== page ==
Books Should Be Free
Loyal Books
Free Public Domain Audiobooks & eBook Downloads
Search by: Title, Author or Keyword

Punch, or the London Charivari, Vol. 158, June 9, 1920   By:

Book cover

First Page:

PUNCH, OR THE LONDON CHARIVARI

VOLUME 158, Jan Jul 1920

JUNE 9, 1920.

CHARIVARIA.

Owing to heavy storms the other day one thousand London telephones were thrown out of order. Very few subscribers noticed the difference.

A camera capable of photographing the most rapid moving objects in the world is the latest invention of an American. There is some talk of his trying to photograph a bricklayer whizzing along at his work.

"Perjury is now rampant in all our Courts and there seems to be no way of preventing it," declares a well known judge. Surely if they did away with the oath this grievance would soon disappear.

"With goodwill on both sides," said Lord ROTHSCHILD recently, "the Jews will make a success of colonising their own country." There will have to be assets as well as goodwill, it is thought, if they are to be made to feel thoroughly at home.

Mr. GEORGE BEER, the man who built the first glass houses in this country, has died at Worthing. The man who threw the first stone from inside has not yet been identified, but suspicion points to Sir FREDERICK BANBURY.

When the police order you to move on, said the Thames magistrate, it is better to go in the long run. Others declare that it is quite sufficient to melt from view at a businesslike waddle.

"The only way to get houses," says the Marylebone magistrate, "is to build them." The idea of knitting a few seems to have been overlooked.

We understand that the Scotsman who was injured in the rush outside the post office on the last night of the three halfpenny postage, is now able to get about with the help of a stick.

New motor vehicles to take the place of the "Black Marias" are now being used between Brixton Gaol and Bow Street. Customers who contemplate arrest should book early to avoid the congestion.

Signor MARCONI has failed to get into touch with Mars. At the same time we are asked to deny the rumour that communication has been established between Lord NORTHCLIFFE and the PREMIER.

"Comedians," says a stage paper, "are born, not made." This disposes of the impression that too many of them do it on purpose.

[Illustration: Flapper. "OH AND I WANT SOME PEROXIDE. ER IT'S FOR CLEANING HAIRBRUSHES, ISN'T IT?"]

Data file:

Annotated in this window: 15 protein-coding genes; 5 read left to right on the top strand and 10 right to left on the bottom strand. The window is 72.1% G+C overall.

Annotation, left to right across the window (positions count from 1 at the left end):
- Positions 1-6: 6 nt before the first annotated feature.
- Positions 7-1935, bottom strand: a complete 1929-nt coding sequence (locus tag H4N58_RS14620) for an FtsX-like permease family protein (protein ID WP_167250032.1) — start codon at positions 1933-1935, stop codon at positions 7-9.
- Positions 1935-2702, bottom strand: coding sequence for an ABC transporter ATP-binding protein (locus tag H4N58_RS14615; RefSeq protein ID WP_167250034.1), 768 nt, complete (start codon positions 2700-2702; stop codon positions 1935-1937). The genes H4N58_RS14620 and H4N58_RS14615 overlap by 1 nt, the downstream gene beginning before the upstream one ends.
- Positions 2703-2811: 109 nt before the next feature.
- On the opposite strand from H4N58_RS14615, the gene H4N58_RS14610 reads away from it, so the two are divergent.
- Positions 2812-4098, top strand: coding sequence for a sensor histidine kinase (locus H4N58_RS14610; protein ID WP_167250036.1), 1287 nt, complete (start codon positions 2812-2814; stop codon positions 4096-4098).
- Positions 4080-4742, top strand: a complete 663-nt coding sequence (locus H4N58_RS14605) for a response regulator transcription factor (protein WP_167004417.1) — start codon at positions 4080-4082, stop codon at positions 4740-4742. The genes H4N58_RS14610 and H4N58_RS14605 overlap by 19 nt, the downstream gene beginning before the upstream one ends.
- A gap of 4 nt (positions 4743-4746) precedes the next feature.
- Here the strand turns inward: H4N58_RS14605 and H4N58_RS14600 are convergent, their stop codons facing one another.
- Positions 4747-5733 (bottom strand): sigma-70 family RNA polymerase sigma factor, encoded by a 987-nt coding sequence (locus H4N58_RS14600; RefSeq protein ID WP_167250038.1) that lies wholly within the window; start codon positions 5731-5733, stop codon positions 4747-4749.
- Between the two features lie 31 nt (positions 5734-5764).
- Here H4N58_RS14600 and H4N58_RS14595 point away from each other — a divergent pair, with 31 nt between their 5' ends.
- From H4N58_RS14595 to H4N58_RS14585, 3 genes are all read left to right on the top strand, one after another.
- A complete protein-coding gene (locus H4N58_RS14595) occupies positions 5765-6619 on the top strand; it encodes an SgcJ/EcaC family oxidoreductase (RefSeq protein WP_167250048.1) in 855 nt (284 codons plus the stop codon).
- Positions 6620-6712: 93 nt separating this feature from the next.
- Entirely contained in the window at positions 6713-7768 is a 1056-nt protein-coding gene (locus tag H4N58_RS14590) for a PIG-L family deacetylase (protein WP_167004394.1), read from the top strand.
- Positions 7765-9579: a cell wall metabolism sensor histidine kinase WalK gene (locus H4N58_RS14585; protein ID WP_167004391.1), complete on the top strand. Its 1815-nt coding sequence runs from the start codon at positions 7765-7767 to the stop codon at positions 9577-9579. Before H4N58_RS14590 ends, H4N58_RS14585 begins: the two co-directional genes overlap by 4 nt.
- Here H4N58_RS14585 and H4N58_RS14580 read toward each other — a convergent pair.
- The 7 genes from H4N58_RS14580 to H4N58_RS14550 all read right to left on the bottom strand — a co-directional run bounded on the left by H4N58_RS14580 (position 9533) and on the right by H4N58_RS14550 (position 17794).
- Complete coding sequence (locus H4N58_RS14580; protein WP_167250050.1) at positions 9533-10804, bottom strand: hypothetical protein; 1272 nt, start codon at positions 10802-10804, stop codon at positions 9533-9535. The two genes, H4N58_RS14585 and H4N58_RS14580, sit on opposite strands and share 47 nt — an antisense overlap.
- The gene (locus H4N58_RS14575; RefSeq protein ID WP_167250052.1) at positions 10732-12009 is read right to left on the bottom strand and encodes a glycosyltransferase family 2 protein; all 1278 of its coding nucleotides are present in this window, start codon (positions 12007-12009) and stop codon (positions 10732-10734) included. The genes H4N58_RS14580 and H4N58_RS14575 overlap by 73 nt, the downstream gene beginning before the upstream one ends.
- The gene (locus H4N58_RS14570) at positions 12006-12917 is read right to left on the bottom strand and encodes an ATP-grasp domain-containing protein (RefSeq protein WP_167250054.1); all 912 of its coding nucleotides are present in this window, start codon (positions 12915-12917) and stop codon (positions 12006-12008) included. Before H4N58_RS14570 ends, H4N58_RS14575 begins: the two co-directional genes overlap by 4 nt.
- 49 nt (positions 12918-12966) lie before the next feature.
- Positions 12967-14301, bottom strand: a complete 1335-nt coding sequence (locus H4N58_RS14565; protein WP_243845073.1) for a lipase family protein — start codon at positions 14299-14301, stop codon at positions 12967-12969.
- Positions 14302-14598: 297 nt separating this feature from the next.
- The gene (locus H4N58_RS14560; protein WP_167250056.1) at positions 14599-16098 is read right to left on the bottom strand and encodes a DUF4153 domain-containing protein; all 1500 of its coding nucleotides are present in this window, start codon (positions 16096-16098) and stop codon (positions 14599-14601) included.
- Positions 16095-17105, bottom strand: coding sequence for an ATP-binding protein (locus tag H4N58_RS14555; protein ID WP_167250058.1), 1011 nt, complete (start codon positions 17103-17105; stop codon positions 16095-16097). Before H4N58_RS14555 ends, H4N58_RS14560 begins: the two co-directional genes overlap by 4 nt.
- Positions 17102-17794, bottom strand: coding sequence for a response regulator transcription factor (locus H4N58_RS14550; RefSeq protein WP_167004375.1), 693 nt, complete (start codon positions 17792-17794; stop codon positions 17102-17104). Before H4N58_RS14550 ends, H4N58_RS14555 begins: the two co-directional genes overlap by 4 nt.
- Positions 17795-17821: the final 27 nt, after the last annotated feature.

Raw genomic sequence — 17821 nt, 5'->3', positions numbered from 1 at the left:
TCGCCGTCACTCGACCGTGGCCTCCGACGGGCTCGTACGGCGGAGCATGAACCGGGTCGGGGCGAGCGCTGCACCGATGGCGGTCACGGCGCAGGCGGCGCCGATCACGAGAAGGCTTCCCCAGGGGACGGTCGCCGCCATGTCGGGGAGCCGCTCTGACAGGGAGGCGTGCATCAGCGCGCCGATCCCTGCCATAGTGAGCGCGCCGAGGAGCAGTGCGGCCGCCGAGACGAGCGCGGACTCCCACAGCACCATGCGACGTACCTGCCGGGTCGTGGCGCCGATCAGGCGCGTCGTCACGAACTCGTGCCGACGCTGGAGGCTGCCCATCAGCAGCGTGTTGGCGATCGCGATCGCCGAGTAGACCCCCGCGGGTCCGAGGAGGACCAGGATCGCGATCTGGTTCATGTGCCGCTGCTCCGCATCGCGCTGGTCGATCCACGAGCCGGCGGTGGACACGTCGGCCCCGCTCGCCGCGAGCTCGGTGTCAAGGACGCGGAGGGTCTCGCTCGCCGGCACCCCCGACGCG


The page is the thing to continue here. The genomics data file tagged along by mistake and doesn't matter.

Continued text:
It has been established in the Court of Appeal that the farther north you go the larger are people's feet. Surprise has been expressed at the comparatively small number of Metropolitan policemen who hail from Spitzbergen.

SYDNEY RICHARDSON, the London messenger boy who went to America for Mr. DAREWSKI, has just returned. It is said that one American wanted to keep him as a souvenir and offered him a job as a paper weight for his desk.

The Trafalgar Hotel, Greenwich, famous of old for its whitebait dinners, has been turned into a Trades Union Club. The report that the Parliamentary Labour Party has decided to preserve the traditions of the place by holding an annual red herring supper there is not confirmed.

A certain brass band in Hertfordshire now practises in the evening on the flat roof of a large factory. We understand that the Union of Cat Musicians are taking a serious view of the matter.

A vagrant was before the magistrate last week, charged with tearing his clothes and destroying all the buttons on them whilst in a workhouse ward. It is not known at what laundry he served his apprenticeship.

After announcing that the fox which had been causing severe losses to poultry had at last been killed a local paper admits that the wanton destruction of fowls is still going on. It is thought that another fox of the same name was killed in error.

"The Irish will take nothing that we can offer them," says a Government official. Outside of that they seem to take pretty much what they want.

We think that the attention of the N.S.P.C.C. should be drawn to the fact that several stall holders on the beach of a popular seaside town are offering ices at twopence each, or twelve for one and six... Continue reading book >>


Book sections



eBook Downloads
ePUB eBook
• iBooks for iPhone and iPad
• Nook
• Sony Reader
Kindle eBook
• Mobi file format for Kindle
Read eBook
• Load eBook in browser
Text File eBook
• Computers
• Windows
• Mac

Review this book



Popular Genres
More Genres
Languages
Paid Books